Blame gov't for JPS bills - OUR boss says high energy cost is political leaders' fault

Published: Tuesday | February 5, 2013 Comments 0
Zia Mian ... This inability to make a decision and the one-upmanship has cost this country tremendously. - Rudolph Brown/Photographer
Zia Mian ... This inability to make a decision and the one-upmanship has cost this country tremendously. - Rudolph Brown/Photographer

Arthur Hall, Senior News Editor

Outgoing head of the Office of Utilities Regulation (OUR) Ahmad Zia Mian has slammed the country's political leaders for their failure to make and implement a decision on an alternative energy source for Jamaica.

Mian has also charged that the big ticket item which Energy Minister Phillip Paulwell is banking on to achieve lower electricity rates for Jamaicans - the multibillion-dollar 360-megawatt (MW) plant to be built by the Jamaica Public Service Company (JPS) - is dead.

In an exclusive interview with The Gleaner yesterday, Mian declared that the OUR has already indicated to Paulwell that it will have to return to the market and seek proposals from persons interested in constructing power plants as the JPS option is not workable.

However, Mian is not blaming the JPS.

He said the OUR wanted to the market for 480MW using any technology but this was not done as the Government was adamant that it would get liquefied natural gas (LNG) on which the JPS plant would be built to operate.

This led to the JPS being selected to construct the 360MW plant in Old Harbour, St Catherine, which was to be operated using LNG.

"But now, we don't even have the 360MW. I don't know what will happen in another few years, because we don't even have a plan to replace the old (JPS) generating units which are too expensive to run.

"You did not tell the JPS (when they were bidding) that they would have to go out and get the gas. You said you would get it, and now that they have to get it they have found that the gas is not cheap," declared Mian.

"What we (the OUR) will have to do is go out again for bids and see if someone will be interested, but the Government must not determine the technology. One should look at all possible options," added Mian, as he declared that a press release announcing the change should be out today.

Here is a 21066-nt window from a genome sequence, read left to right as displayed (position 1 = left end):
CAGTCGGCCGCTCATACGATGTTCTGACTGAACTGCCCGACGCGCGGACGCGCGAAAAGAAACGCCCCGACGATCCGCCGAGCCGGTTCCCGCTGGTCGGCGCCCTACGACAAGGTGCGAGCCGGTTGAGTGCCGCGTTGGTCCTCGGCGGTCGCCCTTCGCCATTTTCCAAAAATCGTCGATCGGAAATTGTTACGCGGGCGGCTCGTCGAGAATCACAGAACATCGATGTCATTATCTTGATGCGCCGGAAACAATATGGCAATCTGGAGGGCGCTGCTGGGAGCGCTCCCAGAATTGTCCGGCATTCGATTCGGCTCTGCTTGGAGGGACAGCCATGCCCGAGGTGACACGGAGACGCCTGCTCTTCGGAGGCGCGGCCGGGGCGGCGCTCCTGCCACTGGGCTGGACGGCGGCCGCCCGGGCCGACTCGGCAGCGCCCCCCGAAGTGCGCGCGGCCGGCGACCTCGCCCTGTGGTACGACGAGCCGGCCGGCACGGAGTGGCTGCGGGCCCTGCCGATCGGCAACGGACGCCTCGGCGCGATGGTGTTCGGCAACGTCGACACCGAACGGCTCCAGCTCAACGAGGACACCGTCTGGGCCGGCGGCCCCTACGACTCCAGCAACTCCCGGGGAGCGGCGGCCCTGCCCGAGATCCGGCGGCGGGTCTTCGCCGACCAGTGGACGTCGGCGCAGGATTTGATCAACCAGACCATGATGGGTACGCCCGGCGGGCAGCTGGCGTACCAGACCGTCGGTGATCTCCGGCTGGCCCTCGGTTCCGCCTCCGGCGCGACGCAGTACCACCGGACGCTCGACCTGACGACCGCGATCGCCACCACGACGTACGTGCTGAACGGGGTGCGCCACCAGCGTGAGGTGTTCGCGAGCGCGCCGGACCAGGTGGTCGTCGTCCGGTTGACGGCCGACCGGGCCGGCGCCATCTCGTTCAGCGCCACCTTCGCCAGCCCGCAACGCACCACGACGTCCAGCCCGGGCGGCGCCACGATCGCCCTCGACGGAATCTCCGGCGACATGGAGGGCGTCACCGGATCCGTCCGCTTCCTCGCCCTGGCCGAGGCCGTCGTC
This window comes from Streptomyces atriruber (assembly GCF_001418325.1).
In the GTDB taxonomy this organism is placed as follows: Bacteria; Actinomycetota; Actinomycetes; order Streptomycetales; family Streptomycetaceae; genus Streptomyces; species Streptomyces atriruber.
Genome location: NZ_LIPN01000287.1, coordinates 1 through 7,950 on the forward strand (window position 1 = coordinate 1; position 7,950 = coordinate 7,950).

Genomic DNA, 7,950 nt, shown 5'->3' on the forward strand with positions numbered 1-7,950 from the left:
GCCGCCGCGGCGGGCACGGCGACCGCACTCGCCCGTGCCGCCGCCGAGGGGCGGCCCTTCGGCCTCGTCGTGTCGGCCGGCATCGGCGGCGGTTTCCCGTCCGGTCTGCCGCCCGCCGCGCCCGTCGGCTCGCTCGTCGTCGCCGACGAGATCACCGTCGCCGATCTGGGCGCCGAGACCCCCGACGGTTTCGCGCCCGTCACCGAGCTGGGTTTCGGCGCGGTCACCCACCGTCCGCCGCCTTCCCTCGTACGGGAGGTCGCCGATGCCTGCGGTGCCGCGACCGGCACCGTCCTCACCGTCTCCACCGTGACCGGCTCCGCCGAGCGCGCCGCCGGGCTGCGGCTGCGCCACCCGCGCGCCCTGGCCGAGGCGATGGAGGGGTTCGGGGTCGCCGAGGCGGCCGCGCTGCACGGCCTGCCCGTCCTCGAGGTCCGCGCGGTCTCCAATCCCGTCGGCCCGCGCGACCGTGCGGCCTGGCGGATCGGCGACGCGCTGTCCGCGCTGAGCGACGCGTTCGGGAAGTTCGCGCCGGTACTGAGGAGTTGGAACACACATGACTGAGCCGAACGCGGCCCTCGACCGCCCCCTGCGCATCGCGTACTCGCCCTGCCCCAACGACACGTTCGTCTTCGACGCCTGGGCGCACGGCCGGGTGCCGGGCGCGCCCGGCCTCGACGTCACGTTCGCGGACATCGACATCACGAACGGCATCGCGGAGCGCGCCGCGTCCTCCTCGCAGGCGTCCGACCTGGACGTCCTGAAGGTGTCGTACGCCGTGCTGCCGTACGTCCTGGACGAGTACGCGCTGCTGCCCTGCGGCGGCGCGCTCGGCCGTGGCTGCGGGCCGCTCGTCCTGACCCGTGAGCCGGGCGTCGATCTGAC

Efforts to contact Paulwell were unsuccessful, but a senior official in the energy ministry told The Gleaner that a late development could save the plant which the JPS plans to build at a cost of J$52 billion.

"A JPS team met with Minister Paulwell last Friday and submitted a proposal which is going to the OUR to evaluate, so Mian is speaking without being aware of the latest developments," said the source, who asked not to be named.

When contacted by The Gleaner, JPS said it would not comment.

Proposal being prepared

But Mian, who leaves office on Friday after four years in the post, is adamant that the OUR is returning to the market.

"The request for proposal is now being prepared and should be out shortly, because as far as that 360MW is concerned that is no longer there."

The former energy policy/technical adviser at the World Bank lamented that Jamaicans would continue paying high electricity rates because of the bungling of the politicians.

"I am extremely disappointed as I came to Jamaica on loan from the World Bank from 1990 to 1994 to help with the expansion of the power, and the idea at that time was that by 2001-2002 the expansion of the power sector should be coal-based.

"But 2001-2002 came and no extension had been made, and by then the world scene had changed and we started looking at natural gas. I prepared a plan for implementation and by 2005 Jamaica should have had gas. If we had gone that route we would have saved Jamaica billions of dollars."

According to Mian, after the 2003 general election the thinking changed and the endless debate started about gas or LNG as the alternative fuel source.

"At that time, people were begging you to buy their gas and we would have been guaranteed supply at a price that would have reduced the cost of electricity significantly.

"If you had signed a long-term supply for gas in 2002-2003 you would have been laughing ... and the cost of electricity would be much cheaper.

"This inability to make a decision and the one-upmanship has cost this country tremendously. You can say its this person's fault or that person's fault, but in all successive administrations there has been this inability to make a decision and implement it," declared Mian.

arthur.hall@gleanerjm.com 

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